It may seem an oxymoron but people who don’t believe in a god are the world’s third largest ‘faith’ group. Now the Sunday Assembly movement aims to give Britain’s nine million atheists their own church.

Sue Millichap is one of the nine-strong volunteer team behind the Manchester branch of this new movement (which started in London and is spreading rapidly across the globe). So what can people expect if they join a godless congregation?

“It’s best described as the best bits of church, but without the god stuff, so it’s communal singing, inspiring talks, getting to meet people plus tea and cake obviously,” laughs Millichap.  “It’s a chance to get together and be part of a community. I know for me, I moved to Manchester as a student in 2000 and I still don’t feel like I belong here, so Sunday Assembly is for me to get a sense of belonging, especially if you live in the city centre.

“We are mirroring the London versions as the idea is we are all part of a movement so I guess it follows a formal church structure. There will be singing, a welcome and readings which could be anything and we are hoping to get a poet for our first one. There will be a speaker to talk about the theme, more songs, and a silent reflection before the cakes.”

The London Sunday Assembly was started by two London-based comedians, Sanderson Jones and Pippa Evans, who came up with the idea on the spur of the moment.

“They had a conversation in the car on the way to a gig about a godless church and one of them said I’ve always thought about doing that and the other said ‘me too’ and it was born from there,” explains Millichap. “They had their first assembly in January this year and I heard about it on the radio. I was in the shower and I thought that’s the kind of thing I wanted to be involved with. I expressed an interest on their website, followed it on Twiitter, and I’ve watched it grow in in London, New York, LA, Melbourne and Sydney so it is all over the show.

“The assembly motto is live better, help often, wonder more and some people have said it’s an atheist church so are you getting together to talk about how much you hate god? But the tagline says it all. It’s about how we can get together to celebrate life so it’s not about not liking god. The term atheist church has been used to grab headlines but that’s just an oxymoron and people say there can be no such thing, but it is about living up to the motto.

“This is why it’s not an anti-religious thing as it is taking on and embodying the good bits of church – the charity side, thinking about others and a sense of belonging. In Manchester, and other cities around the world, as this spreads there is a sense of wanting to give something back and we saw that with the riots. The day after there were young people getting together to clean the streets so people do want to help and change things but they have not always had the right channels to do it. This is a positive act saying ‘those of us who aren’t religious, can we get together and do things’, and the answer is yes.”

The founders have launched a world tour to spread their message and the Forty Dates and Forty Nights lands in Manchester on Wednesday October 30.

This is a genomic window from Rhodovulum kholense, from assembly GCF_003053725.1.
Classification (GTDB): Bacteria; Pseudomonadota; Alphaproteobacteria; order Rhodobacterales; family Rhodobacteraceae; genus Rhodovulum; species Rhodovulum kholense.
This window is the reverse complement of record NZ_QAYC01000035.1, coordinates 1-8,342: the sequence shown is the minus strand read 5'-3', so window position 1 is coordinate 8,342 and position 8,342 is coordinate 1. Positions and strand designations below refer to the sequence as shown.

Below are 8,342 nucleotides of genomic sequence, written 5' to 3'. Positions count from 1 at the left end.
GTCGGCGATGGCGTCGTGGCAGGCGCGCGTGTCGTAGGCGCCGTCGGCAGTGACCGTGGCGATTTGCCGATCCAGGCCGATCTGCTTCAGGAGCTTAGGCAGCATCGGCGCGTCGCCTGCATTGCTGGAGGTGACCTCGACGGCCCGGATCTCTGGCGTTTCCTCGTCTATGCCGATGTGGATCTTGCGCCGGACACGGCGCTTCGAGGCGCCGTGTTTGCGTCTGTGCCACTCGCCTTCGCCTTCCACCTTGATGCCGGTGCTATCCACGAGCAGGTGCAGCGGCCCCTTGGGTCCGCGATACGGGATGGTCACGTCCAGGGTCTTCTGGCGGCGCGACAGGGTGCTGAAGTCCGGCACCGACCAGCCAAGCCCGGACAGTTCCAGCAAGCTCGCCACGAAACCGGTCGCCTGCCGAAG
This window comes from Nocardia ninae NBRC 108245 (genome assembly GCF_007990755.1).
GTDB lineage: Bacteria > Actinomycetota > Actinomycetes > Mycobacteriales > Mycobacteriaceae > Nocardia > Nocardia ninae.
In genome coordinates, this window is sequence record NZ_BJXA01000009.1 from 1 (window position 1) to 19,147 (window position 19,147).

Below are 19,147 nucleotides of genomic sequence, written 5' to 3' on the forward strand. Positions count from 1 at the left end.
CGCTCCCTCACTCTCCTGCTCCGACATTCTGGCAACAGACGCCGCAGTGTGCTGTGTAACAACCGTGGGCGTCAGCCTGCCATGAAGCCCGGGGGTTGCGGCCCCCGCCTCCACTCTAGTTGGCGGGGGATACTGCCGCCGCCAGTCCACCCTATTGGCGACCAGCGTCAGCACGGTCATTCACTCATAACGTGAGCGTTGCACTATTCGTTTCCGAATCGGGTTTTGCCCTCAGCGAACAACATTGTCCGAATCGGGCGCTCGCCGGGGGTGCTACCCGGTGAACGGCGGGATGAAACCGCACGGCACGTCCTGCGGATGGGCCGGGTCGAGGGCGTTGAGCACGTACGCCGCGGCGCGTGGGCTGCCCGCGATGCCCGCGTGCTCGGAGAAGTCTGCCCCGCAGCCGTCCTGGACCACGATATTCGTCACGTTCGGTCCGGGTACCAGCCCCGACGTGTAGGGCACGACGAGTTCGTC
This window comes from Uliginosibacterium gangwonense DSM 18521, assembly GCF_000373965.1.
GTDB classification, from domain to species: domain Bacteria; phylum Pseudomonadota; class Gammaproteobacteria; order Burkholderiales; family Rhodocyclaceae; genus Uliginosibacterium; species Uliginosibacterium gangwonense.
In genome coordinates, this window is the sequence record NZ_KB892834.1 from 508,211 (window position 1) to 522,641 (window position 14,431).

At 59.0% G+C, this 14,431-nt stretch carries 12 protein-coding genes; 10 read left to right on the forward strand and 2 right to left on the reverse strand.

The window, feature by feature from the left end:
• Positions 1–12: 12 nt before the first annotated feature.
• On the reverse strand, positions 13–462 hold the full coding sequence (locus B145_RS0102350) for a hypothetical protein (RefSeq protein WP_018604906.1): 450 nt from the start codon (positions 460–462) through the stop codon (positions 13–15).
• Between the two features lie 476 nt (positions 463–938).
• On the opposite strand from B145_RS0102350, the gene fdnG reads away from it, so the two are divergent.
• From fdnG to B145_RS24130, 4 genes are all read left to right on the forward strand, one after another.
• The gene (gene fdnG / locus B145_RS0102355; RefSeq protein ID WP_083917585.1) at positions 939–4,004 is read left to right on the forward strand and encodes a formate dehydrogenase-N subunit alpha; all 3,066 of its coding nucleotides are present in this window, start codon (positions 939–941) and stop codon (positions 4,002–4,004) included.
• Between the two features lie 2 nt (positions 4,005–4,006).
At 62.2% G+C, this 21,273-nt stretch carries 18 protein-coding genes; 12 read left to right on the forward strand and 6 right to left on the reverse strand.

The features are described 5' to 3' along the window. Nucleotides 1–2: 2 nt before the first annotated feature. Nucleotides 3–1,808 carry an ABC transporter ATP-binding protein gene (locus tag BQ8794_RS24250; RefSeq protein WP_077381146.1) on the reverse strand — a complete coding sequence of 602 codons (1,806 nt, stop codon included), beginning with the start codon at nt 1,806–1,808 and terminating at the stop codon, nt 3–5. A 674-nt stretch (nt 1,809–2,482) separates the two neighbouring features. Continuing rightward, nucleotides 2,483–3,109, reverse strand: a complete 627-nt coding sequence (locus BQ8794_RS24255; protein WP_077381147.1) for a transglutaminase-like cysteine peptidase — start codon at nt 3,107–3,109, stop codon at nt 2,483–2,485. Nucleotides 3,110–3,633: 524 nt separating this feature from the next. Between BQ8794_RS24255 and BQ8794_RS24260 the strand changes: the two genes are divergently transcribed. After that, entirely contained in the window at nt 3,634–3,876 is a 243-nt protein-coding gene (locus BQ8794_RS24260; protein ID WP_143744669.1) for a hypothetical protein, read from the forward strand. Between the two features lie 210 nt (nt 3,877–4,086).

SAfest6“Our first assembly is part of that world tour which is brilliant as it means Sanderson will lead it for us which means we can break ourselves us in gently so he can really show us how it  is done,” says Millichap. “The first one is on a Wednesday because of the tour but after that we will be on Sundays. It feels like Manchester is a city that does things differently so we want do it in our own way and we are to have local speakers. As well as the anti-establishment stuff, for me it is deeper than that as there is clearly a need for that as we have 160 people signed up without any marketing at all.”

Cynics might say this is only religion-lite, and religious groups could argue that, without a unifying dogma to bind them together, the Manchester Assembly will quickly disintegrate.

“A lot of people would say, what is the purpose of a church without god? But I think actually if a lot of people who do go to church were honest with themselves, they go to church for the community side of it, have a sing and get out of the house,” argues Millichap. “I have had people say that to me that [that is] the reason they go because they know people who are neighbours and friends, which is ok.  That’s what we are doing so how can that be pointless? Especially if groups come out of it like the philosophy, knitting and craft groups they have in London which is brilliant.

“We’ve had a couple of comments on Twitter saying what’s the point as the only thing you’ve got in common is you don’t believe in god but they’re missing the point. I know the atheist church idea has been used to grab headlines but the point is to bring people together who don’t necessarily believe in god, whatever god that is, and still do the wonderful things that churches and places of worship can do.”

The assemblies are designed to be fun including some lusty singing of ‘80s power ballads as part of their alternative liturgy.

“They can be part of the service as obviously in church it’s hymns that get sung, but for us we need songs that aren’t about god so pop songs are fantastic as everyone knows them. Power ballads especially have that sense of ‘come on, let’s sing together.’”

By Paul Clarke


What: Manchester Sunday Assembly

Where: Cross Street Chapel, Cross Street, Manchester

When: Wednesday October 30, 2013 – 7pm to 8pm

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